hree-eighths of the Premier League’s Player of the Season shortlist were on show at the London Stadium yesterday afternoon, but it was West Ham’s sole representative, Jarrod Bowen, who shone the brightest.
Brighter than Joao Cancelo, the least culpable of an unsure Manchester City back four that could not deal with the winger’s runs from deep, and brighter even than Kevin De Bruyne, fresh from his four-goal masterclass at Wolves in midweek.
Bowen scored twice in a first half in which the Hammers’ sit-soak-and-counter strategy worked to perfection, racing clear on both occasions, rounding Ederson and finishing from a tight angle for the first, then reversing cleverly back past the Brazilian goalkeeper for the second.
“We knew before the game we’d be able to get in behind by timing our runs, that’s one of the things that we worked on,” Bowen said afterwards, as the home side exploited a defence that paired 37-year-old Fernandinho with Aymeric Laporte at centre-back, both dogged by fitness concerns. “Then it was about me keeping my cool in front of goal.”
He certainly did that, taking his tally to 12 in the Premier League this season, and 18 in all competitions, together with 13 assists.
Jack Grealish’s volley and a Vladimir Coufal own goal ultimately cancelled out Bowen’s brace, but Lukasz Fabianski saved Riyad Mahrez’s penalty to keep some sense of jeopardy in the title race heading to the final day, when City must beat Wolves at home to be certain of retaining their crown.
At full-time, attention turned back to Mark Noble’s send-off, the retiring West Ham captain set to enjoy a summer break with the family before making any firm decision over his future role. But Bowen must surely have his own holiday plans on hold in anticipation of a first England call-up when Gareth Southgate names his latest squad this month.
“Jarrod Bowen at the moment is doing as well as anyone in England,” said Hammers boss David Moyes. “His form, his goals, have been excellent. His two goals were fabulous.”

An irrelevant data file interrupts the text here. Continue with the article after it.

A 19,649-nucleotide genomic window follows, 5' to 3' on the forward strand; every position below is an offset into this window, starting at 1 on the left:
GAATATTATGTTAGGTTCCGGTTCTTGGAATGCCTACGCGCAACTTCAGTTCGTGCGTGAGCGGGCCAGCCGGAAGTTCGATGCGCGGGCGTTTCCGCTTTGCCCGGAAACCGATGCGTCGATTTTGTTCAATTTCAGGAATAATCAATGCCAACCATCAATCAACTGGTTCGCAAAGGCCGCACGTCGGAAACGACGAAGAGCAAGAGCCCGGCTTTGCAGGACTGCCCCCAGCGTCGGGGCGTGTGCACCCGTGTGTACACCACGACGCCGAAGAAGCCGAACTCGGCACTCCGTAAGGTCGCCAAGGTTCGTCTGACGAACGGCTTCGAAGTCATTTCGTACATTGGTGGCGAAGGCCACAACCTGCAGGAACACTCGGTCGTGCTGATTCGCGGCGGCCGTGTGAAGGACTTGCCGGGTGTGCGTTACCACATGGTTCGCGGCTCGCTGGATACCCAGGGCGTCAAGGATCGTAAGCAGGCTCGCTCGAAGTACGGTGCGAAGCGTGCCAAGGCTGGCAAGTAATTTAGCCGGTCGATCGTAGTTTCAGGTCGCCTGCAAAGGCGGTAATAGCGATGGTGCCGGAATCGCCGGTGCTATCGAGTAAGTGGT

With the obvious exception of at right-back, Bowen’s position was probably the one where Southgate had most competition heading into this season, but Marcus Rashford and Jadon Sancho have endured difficult campaigns at Manchester United, while Grealish’s deflected effort yesterday was just his third in the League since his £100million arrival from Aston Villa last summer.
Raheem Sterling is a mainstay and there is the small matter of Bukayo Saka and Phil Foden to contend with as well, but a ridiculous schedule of four Nations League matches in 10 June days at the end of a long campaign means this is an international “break” in which a call-up will surely amount to a decent chunk of playing time, too.
It will not have been lost on Southgate either that Bowen’s goals were the kind Heung-min Son scores on repeat for Tottenham in tandem with Three Lions skipper Harry Kane, with Michail Antonio and Pablo Fornals taking a turn each in the latter’s role, flipping a perfect ball in behind from deep.
A point, coupled with Wolves’ draw against Norwich, secured European football for West Ham next season, with Moyes once again talking of the need to kick on in the transfer market between now and then.
He will do well to make as shrewd an acquisition as Bowen, who arrived for what now looks a bargain £22million from Championship Hull only a month into the Scot’s second spell in charge. But it is that kind of recruitment the Hammers must seek to replicate this summer, and the progress Bowen has made may make it easier to do so.
“It’s a big part [of signing players],” said Moyes. “When you tell players you want to take them, especially from the lower leagues, you want to say, ‘Look, I want to try to turn you into an international player, I want to improve you, I want to make you better’. Hopefully, Jarrod does fit into that category in the future.”
He surely will — and sooner rather than later.